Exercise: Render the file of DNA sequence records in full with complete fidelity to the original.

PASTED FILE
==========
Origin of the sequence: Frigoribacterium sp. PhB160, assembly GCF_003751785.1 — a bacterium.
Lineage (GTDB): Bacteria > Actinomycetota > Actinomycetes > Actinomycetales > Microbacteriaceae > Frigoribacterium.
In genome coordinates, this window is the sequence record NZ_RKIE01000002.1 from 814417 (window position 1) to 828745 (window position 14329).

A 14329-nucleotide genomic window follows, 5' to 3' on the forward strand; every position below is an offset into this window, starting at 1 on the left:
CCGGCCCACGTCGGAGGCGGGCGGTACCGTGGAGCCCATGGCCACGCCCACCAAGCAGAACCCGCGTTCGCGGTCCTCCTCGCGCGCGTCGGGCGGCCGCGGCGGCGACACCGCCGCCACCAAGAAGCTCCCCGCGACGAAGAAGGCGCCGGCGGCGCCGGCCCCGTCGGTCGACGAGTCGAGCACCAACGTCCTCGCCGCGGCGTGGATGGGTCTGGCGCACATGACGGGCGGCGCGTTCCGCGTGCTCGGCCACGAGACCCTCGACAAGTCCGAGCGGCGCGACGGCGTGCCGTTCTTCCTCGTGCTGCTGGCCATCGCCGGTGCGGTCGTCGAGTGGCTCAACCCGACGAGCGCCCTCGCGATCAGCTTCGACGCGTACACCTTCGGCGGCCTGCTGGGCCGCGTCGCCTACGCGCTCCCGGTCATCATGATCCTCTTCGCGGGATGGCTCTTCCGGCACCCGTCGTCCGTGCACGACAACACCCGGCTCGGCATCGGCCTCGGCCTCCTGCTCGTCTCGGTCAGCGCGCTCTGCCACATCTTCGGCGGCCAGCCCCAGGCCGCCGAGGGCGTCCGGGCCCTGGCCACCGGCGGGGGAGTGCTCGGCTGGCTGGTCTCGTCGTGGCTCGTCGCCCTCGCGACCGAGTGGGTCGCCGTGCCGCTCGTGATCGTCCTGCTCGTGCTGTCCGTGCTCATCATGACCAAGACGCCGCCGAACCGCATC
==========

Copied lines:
Origin of the sequence: Frigoribacterium sp. PhB160, assembly GCF_003751785.1 — a bacterium.
Lineage (GTDB): Bacteria > Actinomycetota > Actinomycetes > Actinomycetales > Microbacteriaceae > Frigoribacterium.
In genome coordinates, this window is the sequence record NZ_RKIE01000002.1 from 814417 (window position 1) to 828745 (window position 14329).

A 14329-nucleotide genomic window follows, 5' to 3' on the forward strand; every position below is an offset into this window, starting at 1 on the left:
CCGGCCCACGTCGGAGGCGGGCGGTACCGTGGAGCCCATGGCCACGCCCACCAAGCAGAACCCGCGTTCGCGGTCCTCCTCGCGCGCGTCGGGCGGCCGCGGCGGCGACACCGCCGCCACCAAGAAGCTCCCCGCGACGAAGAAGGCGCCGGCGGCGCCGGCCCCGTCGGTCGACGAGTCGAGCACCAACGTCCTCGCCGCGGCGTGGATGGGTCTGGCGCACATGACGGGCGGCGCGTTCCGCGTGCTCGGCCACGAGACCCTCGACAAGTCCGAGCGGCGCGACGGCGTGCCGTTCTTCCTCGTGCTGCTGGCCATCGCCGGTGCGGTCGTCGAGTGGCTCAACCCGACGAGCGCCCTCGCGATCAGCTTCGACGCGTACACCTTCGGCGGCCTGCTGGGCCGCGTCGCCTACGCGCTCCCGGTCATCATGATCCTCTTCGCGGGATGGCTCTTCCGGCACCCGTCGTCCGTGCACGACAACACCCGGCTCGGCATCGGCCTCGGCCTCCTGCTCGTCTCGGTCAGCGCGCTCTGCCACATCTTCGGCGGCCAGCCCCAGGCCGCCGAGGGCGTCCGGGCCCTGGCCACCGGCGGGGGAGTGCTCGGCTGGCTGGTCTCGTCGTGGCTCGTCGCCCTCGCGACCGAGTGGGTCGCCGTGCCGCTCGTGATCGTCCTGCTCGTGCTGTCCGTGCTCATCATGACCAAGACGCCGCCGAACCGCATC